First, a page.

Roose: Well, I think when you look at new-crop wheat, when you look at Kansas City Wheat, when it gets close to this 944 area, that's a double top area. But I think it's an area that if you had moisture, you would use that as a good opportunity. If we get moisture it's not going to be there. So I think what you have to do is use some of the trading tools and put some windows on these markets, where you can lock in a profit here and give yourself some upside room. But, you know, it's all weather dependent from here forward.

Pearson: You bet. And we're going to see that -- let's talk soybeans a little bit also being affected by the weather. We saw the weather market take effect last week. Is that carrying forward this week, or what's driving the soybean rally?

Roose: Well, the soybeans, really what happened was they got deeply oversold. So really it's just a technical bounce. We've had about a 60-cent rally. Then we're looking to see if we have any new news. If we don't have any new news, you know, we start to sink a little bit again, like we did on Friday. But the soybean market, interesting it topped out around September 4, Labor Day, close to $18. We had a $4-a-bushel break. So we were oversold and what happened since that time frame as the U.S. yield grew, when the trade didn't think they could, we thought we had razor tight supplies. Now we have a bit of a cushion in the U.S., but it's all going to be up to South America when you look at the soybean complex because last year, remember, December 15 we started a weather problem in South America. So from December 15 to February 15, that's going to be the big issue. Watch the weather in South America.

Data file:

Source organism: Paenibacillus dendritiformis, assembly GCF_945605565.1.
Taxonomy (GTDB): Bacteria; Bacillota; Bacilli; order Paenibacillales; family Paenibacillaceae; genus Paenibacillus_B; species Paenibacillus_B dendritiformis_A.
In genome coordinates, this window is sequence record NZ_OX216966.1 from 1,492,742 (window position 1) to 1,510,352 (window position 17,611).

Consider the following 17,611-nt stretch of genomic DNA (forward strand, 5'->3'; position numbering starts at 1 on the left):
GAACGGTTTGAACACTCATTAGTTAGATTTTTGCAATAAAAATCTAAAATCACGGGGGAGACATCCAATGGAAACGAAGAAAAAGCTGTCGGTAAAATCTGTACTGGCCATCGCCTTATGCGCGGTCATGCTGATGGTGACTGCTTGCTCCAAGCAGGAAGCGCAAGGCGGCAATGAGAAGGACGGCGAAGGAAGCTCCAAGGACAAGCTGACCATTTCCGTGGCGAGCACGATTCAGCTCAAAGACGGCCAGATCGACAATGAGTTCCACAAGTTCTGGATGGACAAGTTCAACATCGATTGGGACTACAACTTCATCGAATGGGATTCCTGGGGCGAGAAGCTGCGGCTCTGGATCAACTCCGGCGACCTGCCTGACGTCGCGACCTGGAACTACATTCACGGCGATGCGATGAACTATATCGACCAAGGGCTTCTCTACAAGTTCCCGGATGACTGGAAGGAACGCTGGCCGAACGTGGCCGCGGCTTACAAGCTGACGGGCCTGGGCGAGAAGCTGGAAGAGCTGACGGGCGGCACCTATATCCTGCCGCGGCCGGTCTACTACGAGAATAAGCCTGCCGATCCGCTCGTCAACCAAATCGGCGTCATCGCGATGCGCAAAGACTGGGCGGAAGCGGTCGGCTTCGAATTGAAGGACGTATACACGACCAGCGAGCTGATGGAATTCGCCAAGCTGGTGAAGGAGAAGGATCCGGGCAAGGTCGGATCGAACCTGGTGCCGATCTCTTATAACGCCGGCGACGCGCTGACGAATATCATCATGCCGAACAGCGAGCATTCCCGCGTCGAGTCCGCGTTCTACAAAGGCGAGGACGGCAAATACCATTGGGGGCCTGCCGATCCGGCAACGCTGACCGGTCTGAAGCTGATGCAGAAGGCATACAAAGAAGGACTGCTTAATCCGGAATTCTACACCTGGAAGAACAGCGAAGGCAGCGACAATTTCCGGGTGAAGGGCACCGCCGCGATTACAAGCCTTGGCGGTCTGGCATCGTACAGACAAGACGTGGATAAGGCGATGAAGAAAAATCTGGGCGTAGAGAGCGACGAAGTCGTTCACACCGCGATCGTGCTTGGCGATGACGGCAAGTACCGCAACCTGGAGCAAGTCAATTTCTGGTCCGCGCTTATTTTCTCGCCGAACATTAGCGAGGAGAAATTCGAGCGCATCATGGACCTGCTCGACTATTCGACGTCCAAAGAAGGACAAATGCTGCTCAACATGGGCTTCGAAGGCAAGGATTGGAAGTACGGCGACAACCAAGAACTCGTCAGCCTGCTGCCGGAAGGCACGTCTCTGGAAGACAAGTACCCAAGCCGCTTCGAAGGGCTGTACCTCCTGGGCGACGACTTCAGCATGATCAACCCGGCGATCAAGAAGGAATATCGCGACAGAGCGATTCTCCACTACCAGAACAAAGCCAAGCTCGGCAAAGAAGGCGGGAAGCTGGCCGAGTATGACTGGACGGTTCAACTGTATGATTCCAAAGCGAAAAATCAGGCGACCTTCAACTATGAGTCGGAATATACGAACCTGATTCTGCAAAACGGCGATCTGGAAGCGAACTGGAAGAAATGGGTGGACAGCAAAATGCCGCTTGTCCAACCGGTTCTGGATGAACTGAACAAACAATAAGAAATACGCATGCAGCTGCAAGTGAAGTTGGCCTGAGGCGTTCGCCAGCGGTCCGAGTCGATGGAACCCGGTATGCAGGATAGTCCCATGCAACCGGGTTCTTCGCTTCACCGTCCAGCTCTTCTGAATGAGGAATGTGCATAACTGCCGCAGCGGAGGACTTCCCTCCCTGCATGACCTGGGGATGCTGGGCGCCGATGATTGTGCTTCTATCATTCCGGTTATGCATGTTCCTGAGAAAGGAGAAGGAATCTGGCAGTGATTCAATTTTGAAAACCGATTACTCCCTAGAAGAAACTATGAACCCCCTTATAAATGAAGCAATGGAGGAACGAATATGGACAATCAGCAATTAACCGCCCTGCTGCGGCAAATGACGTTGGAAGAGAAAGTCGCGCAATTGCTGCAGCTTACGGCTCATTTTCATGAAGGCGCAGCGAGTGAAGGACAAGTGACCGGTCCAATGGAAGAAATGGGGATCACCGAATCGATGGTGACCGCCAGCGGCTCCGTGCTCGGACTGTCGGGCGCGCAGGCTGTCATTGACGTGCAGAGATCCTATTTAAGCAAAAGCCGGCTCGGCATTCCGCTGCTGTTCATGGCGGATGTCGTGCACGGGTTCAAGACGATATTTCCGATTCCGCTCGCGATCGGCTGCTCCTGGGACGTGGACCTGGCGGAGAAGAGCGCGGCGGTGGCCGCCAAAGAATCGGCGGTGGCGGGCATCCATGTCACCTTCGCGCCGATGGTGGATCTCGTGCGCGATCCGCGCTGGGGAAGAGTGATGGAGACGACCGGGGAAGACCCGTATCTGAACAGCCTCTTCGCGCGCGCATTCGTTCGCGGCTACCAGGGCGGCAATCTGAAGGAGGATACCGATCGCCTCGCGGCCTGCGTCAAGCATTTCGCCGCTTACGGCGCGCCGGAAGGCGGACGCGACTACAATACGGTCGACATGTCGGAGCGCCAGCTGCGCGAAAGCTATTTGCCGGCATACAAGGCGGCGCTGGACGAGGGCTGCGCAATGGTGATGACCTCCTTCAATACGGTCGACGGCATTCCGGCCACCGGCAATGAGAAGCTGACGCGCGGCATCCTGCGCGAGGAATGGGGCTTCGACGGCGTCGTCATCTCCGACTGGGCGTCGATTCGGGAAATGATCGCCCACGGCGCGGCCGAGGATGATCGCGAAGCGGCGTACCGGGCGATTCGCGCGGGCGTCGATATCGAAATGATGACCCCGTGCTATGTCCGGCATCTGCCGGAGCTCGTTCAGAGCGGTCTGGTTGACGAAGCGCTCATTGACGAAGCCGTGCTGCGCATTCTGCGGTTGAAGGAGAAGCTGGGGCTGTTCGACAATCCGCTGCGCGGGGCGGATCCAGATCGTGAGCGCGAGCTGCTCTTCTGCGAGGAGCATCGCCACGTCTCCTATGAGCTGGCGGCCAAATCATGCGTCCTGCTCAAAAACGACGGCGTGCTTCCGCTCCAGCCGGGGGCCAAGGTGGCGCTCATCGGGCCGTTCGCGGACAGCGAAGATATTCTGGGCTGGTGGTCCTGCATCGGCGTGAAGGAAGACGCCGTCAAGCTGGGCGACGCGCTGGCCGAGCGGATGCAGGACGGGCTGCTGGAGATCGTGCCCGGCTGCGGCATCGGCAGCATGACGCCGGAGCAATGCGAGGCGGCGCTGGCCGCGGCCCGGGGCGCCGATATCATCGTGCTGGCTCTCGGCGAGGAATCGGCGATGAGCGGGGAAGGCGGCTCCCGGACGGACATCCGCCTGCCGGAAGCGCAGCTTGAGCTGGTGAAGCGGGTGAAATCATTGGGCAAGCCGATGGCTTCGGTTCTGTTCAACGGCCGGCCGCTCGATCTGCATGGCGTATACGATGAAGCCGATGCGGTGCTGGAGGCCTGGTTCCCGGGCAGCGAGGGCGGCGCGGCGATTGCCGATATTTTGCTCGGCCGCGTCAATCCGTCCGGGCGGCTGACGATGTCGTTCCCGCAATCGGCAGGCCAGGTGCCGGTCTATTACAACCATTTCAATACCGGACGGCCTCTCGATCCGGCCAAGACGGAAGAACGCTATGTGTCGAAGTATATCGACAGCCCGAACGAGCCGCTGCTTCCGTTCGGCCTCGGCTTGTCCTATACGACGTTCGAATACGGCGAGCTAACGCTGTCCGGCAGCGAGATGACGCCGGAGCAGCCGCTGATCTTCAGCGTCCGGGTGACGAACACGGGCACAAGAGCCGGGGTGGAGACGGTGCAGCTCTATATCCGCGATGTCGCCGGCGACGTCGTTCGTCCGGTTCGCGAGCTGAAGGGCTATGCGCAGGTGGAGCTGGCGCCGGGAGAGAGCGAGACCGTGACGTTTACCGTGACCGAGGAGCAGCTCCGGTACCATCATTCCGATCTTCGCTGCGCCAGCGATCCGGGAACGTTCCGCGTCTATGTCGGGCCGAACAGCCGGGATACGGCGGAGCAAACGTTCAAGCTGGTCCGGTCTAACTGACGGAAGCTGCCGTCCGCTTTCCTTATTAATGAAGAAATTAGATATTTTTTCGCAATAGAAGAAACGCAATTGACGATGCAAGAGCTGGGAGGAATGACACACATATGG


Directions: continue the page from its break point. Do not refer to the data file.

Pearson: All right. So advice to producers out there maybe with old-crop beans they haven't sold? Thoughts?

Roose: It's a merchandising challenge because there's a premium structure to the market. By that I mean there's an advantage to selling up front versus the deferred. So there's better ways to own soybeans, particularly with the basis structure that's fairly decent and the inversion that we have in the market. So I would say market them if you want to reown it. Go to work and use some kind of risk management going the other way.

Pearson: All right. Protect your upside and minimize that down side as you go forward.

Roose: Well, I think that's right. On new crop there's some things we can do too because that's put in a big window at $13. You can do a strategy where you protect at 13, give yourself a chance to go to 15, you know, for not a whole lot of money. I think going forward, those are probably things to look at because it's all about weather, and we could go either way sharply.

Pearson: All right. Let's talk corn. We saw a little bit of a rise again this week, 7 cents week over week. Where do you see the corn market headed?